The way that we deliver learning is evolving.

Over recent years there has been a seismic shift from the traditional classroom environment to tailoring learning to individuals, incorporating more engaging learning and implementing effective remote learning.

The dawn of immersive learning using platforms such as virtual reality (VR), virtual environments (VE), augmented reality (AR), mixed reality (MR) and extended reality (ER) has the potential to provide endless opportunities for education and training. As with any technological and educational evolution, it’s important to consider the experience of the end users – the learners.

For Special Education Needs (SEN) learners, the use of immersive learning technology and content has the potential to provide a number of additional benefits. By providing an engaging immersive learning environment, it could help to level the playing field of education and bridge the gap between education, work and society. There are, however, many points to take into consideration.

 

Bringing together educational experts

In partnership with Jisc, Metaverse Learning, a leading immersive learning company, brought together experts from across education to discuss the challenges and benefits of implementing VR for SEN learners, AR for SEN learners and immersive learning for SEN learners.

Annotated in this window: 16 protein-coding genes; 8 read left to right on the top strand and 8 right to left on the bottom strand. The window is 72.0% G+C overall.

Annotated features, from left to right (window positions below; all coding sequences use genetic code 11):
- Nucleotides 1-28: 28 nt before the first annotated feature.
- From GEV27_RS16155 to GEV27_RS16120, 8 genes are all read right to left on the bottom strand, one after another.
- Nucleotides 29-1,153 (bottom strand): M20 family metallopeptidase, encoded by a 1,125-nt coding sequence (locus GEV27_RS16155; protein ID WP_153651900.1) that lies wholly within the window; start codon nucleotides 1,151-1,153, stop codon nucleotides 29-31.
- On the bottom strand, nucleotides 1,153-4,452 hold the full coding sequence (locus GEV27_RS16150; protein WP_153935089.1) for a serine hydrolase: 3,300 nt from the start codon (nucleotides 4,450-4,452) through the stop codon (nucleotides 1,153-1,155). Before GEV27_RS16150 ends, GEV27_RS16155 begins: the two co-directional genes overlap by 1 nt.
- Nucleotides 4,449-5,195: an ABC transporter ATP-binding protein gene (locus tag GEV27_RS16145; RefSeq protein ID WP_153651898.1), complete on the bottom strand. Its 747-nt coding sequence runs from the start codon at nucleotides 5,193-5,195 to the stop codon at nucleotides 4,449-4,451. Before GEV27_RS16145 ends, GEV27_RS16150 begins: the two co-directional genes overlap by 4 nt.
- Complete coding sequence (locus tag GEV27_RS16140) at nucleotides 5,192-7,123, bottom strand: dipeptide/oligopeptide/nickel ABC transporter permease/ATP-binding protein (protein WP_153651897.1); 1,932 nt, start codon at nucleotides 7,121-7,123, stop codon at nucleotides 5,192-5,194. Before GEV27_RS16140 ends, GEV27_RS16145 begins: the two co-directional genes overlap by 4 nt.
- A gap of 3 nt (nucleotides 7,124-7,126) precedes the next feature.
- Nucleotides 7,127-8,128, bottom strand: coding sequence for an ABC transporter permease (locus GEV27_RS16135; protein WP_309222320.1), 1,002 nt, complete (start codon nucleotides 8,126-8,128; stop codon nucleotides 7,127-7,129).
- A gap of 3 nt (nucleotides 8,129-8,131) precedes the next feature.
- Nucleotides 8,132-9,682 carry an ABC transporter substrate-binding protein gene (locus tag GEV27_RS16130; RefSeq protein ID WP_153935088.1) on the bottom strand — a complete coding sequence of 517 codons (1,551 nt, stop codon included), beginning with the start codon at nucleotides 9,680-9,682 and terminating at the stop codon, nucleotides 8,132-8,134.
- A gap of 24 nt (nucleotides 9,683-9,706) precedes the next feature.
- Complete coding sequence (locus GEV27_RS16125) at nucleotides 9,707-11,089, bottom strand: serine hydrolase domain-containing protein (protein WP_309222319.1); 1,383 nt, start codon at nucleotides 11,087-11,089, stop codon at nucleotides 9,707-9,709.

The panel included:

  • Nigel Newbutt, Assistant Professor of Advanced Learning Technologies, Institute of Advanced Learning Technologies;
  • Laura Sheerman, PhD Education Student – VR in FE Health and Social Care Curriculum;
  • Sarah Terry, Head of Learning Support – Warwickshire College Group (WCG);
  • with facilitation from Jason Holt CBE, CEO at Metaverse Learning.

The panel discussion raised three key themes explored in this article.

If you would like to watch the panel discussion in full, you can view it here.

 

Considerations when implementing immersive learning technology

Immersive learning technology is best used as a complementary tool rather than a replacement for traditional teaching methods, and this is true for both SEN and non-SEN learners.

There are many things to consider when adding learning technology to the curriculum. While the list below is not exhaustive, educators may want to think about:

  • Health and Safety – can everyone access the technology safely and in the right physical environment?
  • What are the objectives for using immersive technology?
  • What accessibility features are included?
  • What sensory challenges are addressed, and how are they overcome?
  • What hardware is most suitable to the needs of the learners, and can content be deployed to match the technology?
  • Is the budget available for both the hardware and software?
  • And most importantly, does the content meet the needs of your students?

 

Recommendations for implementing immersive learning

Throughout the conversation the main recommendations for implementing immersive learning emphasised collaboration and communication.

It is vital to bring in the voice of the students, to understand their needs and to get their feedback. This might involve a trial of some apps, content or equipment over a period of time to understand what works best for them.